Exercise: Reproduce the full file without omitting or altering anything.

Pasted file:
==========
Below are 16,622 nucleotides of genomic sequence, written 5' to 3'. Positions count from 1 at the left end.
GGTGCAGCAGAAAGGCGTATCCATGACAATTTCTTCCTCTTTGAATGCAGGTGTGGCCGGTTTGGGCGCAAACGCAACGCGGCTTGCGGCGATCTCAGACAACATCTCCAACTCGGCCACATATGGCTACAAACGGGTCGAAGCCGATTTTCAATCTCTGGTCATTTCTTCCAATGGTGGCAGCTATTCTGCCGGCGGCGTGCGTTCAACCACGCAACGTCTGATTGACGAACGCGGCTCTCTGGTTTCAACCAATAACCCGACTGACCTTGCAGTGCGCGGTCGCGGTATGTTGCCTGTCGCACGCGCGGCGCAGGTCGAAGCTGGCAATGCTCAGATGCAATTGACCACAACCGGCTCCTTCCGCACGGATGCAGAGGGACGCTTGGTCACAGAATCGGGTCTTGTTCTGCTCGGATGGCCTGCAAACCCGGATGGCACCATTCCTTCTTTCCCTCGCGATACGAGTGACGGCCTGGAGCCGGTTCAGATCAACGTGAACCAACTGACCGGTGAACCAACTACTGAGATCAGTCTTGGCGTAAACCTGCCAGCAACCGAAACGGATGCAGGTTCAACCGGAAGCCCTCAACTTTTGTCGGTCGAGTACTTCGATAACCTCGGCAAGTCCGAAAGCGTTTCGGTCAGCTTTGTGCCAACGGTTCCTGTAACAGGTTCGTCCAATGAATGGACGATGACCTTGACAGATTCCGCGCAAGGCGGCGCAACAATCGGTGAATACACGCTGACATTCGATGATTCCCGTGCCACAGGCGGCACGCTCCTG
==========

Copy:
Below are 16,622 nucleotides of genomic sequence, written 5' to 3'. Positions count from 1 at the left end.
GGTGCAGCAGAAAGGCGTATCCATGACAATTTCTTCCTCTTTGAATGCAGGTGTGGCCGGTTTGGGCGCAAACGCAACGCGGCTTGCGGCGATCTCAGACAACATCTCCAACTCGGCCACATATGGCTACAAACGGGTCGAAGCCGATTTTCAATCTCTGGTCATTTCTTCCAATGGTGGCAGCTATTCTGCCGGCGGCGTGCGTTCAACCACGCAACGTCTGATTGACGAACGCGGCTCTCTGGTTTCAACCAATAACCCGACTGACCTTGCAGTGCGCGGTCGCGGTATGTTGCCTGTCGCACGCGCGGCGCAGGTCGAAGCTGGCAATGCTCAGATGCAATTGACCACAACCGGCTCCTTCCGCACGGATGCAGAGGGACGCTTGGTCACAGAATCGGGTCTTGTTCTGCTCGGATGGCCTGCAAACCCGGATGGCACCATTCCTTCTTTCCCTCGCGATACGAGTGACGGCCTGGAGCCGGTTCAGATCAACGTGAACCAACTGACCGGTGAACCAACTACTGAGATCAGTCTTGGCGTAAACCTGCCAGCAACCGAAACGGATGCAGGTTCAACCGGAAGCCCTCAACTTTTGTCGGTCGAGTACTTCGATAACCTCGGCAAGTCCGAAAGCGTTTCGGTCAGCTTTGTGCCAACGGTTCCTGTAACAGGTTCGTCCAATGAATGGACGATGACCTTGACAGATTCCGCGCAAGGCGGCGCAACAATCGGTGAATACACGCTGACATTCGATGATTCCCGTGCCACAGGCGGCACGCTCCTG